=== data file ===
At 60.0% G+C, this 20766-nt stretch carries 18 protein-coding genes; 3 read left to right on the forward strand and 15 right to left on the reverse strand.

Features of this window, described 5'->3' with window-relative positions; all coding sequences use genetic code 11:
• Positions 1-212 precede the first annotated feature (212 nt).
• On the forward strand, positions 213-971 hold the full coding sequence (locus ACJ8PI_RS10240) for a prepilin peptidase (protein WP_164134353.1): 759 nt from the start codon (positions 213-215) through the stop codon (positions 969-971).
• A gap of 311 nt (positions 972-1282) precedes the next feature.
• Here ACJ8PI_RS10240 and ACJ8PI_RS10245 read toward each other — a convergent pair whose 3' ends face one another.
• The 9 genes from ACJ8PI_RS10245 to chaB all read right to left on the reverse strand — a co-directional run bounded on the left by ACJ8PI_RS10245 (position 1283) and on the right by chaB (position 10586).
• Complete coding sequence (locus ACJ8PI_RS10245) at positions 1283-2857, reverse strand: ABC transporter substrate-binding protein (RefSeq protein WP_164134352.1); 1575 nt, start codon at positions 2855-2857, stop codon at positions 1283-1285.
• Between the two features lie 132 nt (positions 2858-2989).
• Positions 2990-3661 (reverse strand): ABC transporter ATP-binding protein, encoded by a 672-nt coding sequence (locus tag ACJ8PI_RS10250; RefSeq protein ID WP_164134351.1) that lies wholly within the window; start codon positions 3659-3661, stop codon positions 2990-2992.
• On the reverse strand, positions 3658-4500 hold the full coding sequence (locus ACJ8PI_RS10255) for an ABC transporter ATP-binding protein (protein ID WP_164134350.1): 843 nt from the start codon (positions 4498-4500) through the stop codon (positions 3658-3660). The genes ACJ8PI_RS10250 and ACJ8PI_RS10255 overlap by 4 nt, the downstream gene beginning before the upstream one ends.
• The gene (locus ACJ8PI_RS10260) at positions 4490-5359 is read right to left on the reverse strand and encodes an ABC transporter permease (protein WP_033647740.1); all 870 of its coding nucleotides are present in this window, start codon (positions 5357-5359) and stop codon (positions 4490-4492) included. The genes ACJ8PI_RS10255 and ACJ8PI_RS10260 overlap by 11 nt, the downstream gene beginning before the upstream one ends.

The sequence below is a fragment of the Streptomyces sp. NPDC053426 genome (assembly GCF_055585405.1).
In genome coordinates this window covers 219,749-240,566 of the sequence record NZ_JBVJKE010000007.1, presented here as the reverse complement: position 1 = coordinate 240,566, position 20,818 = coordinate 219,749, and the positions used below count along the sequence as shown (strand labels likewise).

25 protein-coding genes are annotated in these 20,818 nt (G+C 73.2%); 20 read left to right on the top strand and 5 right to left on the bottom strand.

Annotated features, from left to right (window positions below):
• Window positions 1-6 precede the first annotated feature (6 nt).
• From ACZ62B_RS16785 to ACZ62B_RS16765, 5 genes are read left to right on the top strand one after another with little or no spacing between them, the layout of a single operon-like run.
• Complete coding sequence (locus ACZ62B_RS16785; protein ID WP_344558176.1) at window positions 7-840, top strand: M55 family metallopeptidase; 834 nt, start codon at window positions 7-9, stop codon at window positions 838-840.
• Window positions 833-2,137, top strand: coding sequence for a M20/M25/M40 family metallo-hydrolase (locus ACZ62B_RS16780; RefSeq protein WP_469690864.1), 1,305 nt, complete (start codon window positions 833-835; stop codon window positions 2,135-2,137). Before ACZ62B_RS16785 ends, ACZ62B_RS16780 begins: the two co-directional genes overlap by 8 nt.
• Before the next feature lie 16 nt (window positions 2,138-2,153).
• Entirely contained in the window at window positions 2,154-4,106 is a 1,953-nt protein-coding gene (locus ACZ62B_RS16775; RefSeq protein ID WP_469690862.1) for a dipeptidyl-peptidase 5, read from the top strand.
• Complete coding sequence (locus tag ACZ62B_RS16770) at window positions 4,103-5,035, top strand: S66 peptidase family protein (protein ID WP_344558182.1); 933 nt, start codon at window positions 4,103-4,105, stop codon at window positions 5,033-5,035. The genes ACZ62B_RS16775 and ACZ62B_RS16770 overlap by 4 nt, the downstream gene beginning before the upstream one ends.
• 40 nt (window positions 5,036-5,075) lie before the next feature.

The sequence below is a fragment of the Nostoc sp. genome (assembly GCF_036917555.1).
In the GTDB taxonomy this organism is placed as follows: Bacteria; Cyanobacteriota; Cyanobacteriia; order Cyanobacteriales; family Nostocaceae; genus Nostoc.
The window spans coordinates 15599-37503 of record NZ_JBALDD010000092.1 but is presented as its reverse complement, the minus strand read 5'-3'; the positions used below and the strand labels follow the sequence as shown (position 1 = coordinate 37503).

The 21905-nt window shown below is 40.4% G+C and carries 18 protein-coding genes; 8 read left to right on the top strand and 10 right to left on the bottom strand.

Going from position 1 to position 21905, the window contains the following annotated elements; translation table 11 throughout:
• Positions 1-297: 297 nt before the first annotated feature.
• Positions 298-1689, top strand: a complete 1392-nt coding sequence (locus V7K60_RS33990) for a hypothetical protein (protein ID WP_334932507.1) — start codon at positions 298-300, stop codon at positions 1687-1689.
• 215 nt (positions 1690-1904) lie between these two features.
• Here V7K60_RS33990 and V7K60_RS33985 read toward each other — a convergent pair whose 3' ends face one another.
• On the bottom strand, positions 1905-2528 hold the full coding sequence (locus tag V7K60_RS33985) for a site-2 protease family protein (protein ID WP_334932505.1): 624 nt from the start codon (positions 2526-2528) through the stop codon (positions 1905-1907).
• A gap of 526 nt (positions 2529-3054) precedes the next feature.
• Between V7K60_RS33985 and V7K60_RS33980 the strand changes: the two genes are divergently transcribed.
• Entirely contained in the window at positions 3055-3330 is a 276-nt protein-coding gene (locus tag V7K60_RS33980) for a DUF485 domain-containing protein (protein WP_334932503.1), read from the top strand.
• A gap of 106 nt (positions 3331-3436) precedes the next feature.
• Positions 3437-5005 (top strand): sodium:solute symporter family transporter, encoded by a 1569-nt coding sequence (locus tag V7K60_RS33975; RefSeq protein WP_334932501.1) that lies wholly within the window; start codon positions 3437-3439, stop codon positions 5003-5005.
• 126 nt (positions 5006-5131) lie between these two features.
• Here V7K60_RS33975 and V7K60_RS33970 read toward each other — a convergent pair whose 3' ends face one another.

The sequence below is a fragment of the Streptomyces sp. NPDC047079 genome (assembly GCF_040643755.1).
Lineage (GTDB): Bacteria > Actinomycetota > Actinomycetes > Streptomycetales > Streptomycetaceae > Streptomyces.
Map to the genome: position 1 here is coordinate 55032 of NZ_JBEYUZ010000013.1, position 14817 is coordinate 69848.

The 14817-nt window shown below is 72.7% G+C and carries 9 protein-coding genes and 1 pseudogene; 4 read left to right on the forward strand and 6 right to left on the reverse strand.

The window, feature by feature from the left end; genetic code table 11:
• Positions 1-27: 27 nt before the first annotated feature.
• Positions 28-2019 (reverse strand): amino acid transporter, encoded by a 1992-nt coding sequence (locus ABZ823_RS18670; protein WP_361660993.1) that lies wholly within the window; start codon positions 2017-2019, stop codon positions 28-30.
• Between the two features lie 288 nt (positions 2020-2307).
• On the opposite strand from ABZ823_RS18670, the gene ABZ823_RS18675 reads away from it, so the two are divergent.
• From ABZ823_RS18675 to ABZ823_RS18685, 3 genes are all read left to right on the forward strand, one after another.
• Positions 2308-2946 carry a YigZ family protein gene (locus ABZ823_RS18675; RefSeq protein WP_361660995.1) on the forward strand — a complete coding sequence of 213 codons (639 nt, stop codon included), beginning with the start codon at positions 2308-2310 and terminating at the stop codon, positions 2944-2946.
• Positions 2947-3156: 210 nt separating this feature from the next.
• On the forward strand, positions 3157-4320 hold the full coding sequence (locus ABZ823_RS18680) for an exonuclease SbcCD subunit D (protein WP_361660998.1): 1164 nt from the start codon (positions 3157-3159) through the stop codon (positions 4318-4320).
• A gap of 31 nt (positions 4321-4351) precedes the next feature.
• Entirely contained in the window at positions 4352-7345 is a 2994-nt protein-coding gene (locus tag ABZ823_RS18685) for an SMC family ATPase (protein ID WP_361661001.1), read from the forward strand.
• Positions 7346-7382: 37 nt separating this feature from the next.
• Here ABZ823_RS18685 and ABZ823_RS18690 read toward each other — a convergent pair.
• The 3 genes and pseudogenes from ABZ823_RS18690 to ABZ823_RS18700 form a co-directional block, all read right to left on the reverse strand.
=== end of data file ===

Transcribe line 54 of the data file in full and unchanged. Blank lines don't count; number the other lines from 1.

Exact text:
• On the forward strand, positions 3157-4320 hold the full coding sequence (locus ABZ823_RS18680) for an exonuclease SbcCD subunit D (protein WP_361660998.1): 1164 nt from the start codon (positions 3157-3159) through the stop codon (positions 4318-4320).